It was a low hum at first. He had a sudden memory of an avalanche that he had seen in New Zealand. He looked behind and saw the brown frothy wave. It sounded like that avalanche. And then the wave rose like a giant canvas. Raised high for everyone to marvel at the landscape painted on it. He thought he saw a cow, a donkey and a bicycle rising along with the wave. As though they were showpieces hung on a wall. Perhaps the wave was just showing them what all it could gobble up. Only thing missing were the humans.
“Hold on to the carrier!” he shouted. He saw his family holding the carrier. He was a big man. Big enough to hold them all inside a ring formed by his hands and the metal carrier. The wave crashed on the SUV. For the most frightening moments of his life he thought he was buried inside a wall. The wave hitting him like a giant hammer, almost breaking his arms. And then it was gone. He opened his eyes but could not see anything. He felt a sudden panic as though he was dead and his soul was blind.
“I can’t see! I can’t see!” he heard his son bawling. He was soon joined by his daughter. There was no sound from his wife. For the briefest of moment he thought the wave had carried her. He felt a sudden shiver run through his body and knew that it was not of fear. Perhaps it was of pure joy. The kind he had never experienced for the last fifteen years.
“Are you all right?” he heard her voice.
He opened his eyes and saw his family in the same position that he had left them before the wave. They were clinging to him ever harder.
“You saved us daddy!” his daughter said.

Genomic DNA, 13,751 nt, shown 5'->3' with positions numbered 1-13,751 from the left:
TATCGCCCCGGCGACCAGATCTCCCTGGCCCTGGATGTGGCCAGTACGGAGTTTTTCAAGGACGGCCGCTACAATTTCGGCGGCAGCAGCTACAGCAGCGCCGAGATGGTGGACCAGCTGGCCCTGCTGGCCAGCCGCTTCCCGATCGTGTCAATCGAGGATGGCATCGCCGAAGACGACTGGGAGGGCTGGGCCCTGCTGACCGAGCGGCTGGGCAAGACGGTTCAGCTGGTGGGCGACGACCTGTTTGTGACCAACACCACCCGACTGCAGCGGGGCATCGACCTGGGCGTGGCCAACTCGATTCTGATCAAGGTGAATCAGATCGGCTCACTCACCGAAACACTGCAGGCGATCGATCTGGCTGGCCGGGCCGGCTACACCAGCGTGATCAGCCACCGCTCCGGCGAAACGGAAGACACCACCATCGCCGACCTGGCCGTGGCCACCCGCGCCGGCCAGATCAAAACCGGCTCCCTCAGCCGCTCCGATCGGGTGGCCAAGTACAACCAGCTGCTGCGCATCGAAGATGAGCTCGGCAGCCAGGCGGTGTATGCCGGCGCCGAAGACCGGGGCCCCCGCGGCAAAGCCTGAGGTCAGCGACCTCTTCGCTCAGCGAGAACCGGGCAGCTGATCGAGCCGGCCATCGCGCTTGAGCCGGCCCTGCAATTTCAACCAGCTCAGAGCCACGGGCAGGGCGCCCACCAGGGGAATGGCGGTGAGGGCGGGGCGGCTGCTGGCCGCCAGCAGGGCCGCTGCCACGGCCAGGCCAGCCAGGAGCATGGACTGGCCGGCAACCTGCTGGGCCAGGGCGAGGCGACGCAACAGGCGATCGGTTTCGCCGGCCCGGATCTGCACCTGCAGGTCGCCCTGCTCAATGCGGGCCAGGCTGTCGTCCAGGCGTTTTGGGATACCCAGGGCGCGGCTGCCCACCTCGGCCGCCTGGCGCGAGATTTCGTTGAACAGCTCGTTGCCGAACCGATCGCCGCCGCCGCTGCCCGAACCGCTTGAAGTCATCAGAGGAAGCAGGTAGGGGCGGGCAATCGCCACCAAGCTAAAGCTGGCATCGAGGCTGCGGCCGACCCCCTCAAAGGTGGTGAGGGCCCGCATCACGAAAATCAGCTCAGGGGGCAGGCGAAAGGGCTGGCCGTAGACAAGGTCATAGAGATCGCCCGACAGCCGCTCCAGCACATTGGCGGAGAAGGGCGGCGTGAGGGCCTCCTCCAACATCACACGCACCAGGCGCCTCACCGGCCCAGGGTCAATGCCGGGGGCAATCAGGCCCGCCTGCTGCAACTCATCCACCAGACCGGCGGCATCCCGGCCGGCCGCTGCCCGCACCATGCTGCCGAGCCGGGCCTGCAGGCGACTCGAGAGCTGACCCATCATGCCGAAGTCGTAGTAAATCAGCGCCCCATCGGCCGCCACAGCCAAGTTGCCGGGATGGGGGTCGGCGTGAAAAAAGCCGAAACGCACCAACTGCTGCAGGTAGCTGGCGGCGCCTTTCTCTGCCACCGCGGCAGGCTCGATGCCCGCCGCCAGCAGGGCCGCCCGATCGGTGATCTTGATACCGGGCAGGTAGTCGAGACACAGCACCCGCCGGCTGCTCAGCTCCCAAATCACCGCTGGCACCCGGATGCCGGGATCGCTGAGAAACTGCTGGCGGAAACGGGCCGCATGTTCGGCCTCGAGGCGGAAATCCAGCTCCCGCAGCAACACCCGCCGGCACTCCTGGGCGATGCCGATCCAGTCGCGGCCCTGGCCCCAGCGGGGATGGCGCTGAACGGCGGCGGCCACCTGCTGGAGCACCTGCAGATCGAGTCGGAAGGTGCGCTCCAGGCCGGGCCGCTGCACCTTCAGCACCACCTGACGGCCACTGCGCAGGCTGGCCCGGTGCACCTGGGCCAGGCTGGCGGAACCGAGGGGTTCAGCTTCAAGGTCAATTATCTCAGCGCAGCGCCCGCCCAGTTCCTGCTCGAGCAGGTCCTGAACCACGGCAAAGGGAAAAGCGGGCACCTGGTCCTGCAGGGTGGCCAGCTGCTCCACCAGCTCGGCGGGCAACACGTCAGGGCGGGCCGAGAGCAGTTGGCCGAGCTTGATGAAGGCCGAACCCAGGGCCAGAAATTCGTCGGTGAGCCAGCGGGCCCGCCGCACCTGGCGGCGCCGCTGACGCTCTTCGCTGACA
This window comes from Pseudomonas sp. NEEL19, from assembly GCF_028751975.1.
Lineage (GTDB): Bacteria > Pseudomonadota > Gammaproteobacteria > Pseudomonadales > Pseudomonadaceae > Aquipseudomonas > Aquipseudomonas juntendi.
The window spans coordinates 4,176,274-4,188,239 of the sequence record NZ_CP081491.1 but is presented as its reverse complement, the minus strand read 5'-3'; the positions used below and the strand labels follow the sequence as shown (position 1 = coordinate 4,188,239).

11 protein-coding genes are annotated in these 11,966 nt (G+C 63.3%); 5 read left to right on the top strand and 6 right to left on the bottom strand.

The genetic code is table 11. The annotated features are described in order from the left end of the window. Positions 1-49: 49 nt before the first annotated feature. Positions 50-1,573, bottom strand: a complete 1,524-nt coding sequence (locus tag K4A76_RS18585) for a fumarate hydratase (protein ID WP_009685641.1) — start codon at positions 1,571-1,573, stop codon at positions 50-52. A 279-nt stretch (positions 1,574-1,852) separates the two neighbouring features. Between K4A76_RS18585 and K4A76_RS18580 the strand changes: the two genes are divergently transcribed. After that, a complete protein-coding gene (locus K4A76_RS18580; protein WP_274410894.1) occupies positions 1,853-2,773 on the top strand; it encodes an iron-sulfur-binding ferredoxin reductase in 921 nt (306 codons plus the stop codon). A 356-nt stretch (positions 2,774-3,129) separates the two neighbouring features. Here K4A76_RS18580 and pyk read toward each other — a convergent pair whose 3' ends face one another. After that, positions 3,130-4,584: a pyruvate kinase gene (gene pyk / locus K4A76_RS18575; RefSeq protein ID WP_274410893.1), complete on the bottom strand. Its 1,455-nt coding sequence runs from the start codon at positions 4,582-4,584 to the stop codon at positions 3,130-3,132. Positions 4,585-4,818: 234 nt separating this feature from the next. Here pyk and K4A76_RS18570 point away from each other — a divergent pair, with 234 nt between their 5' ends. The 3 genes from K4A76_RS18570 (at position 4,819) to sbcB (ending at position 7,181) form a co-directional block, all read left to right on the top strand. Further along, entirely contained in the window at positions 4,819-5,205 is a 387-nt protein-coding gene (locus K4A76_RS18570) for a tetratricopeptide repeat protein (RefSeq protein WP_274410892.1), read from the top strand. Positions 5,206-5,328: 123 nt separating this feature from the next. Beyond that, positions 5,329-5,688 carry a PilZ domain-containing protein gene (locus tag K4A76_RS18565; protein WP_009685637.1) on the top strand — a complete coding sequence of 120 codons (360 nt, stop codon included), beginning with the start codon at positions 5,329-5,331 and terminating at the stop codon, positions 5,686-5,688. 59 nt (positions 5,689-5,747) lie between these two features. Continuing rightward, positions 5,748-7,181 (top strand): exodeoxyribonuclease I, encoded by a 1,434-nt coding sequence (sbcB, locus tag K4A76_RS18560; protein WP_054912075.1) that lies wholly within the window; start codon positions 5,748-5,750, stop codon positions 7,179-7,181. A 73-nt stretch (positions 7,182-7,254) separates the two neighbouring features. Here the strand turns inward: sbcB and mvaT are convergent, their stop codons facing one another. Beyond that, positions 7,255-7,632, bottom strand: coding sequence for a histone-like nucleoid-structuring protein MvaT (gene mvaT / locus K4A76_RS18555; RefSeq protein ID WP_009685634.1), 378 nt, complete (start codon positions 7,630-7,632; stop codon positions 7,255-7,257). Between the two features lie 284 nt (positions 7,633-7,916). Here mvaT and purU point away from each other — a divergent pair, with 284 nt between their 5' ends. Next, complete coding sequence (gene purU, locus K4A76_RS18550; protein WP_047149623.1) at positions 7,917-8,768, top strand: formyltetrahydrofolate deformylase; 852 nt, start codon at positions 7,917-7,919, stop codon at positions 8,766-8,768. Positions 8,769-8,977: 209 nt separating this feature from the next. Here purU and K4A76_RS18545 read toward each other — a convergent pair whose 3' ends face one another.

“Yes! Daddy is a superman”, his son said.
Their muddy faces were like little earthen pots with smiles drawn on them. He looked at his wife and she was smiling too. He thought it was the most beautiful smile he had ever seen. Her eyes were shining the way when they saw Shahrukh Khan on the TV. He smiled back. Perhaps for the first time in the last ten years they were smiling together.
That was when he saw a man frantically waving at him. The man held a knotty long rope in his hand. He felt like jumping with joy. Soon two other men joined the man with the rope. The man said something. But he could hardly hear. The man mimed ‘Throwing rope. Tie around the waist. Shoulders. We will pull’. He nodded rapidly that he understood.
The man threw the rope with a rock attached to its end. It clanged on the top of the SUV. He thought it was the most wonderful sound he had heard in his life. He held the end of the rope and looked at his wife. Her eyes darted between his face and the rope. The fear in them had transcended the fear of the water. Her lips parted in a silent scream, asking him a terrible question. Would he abandon them?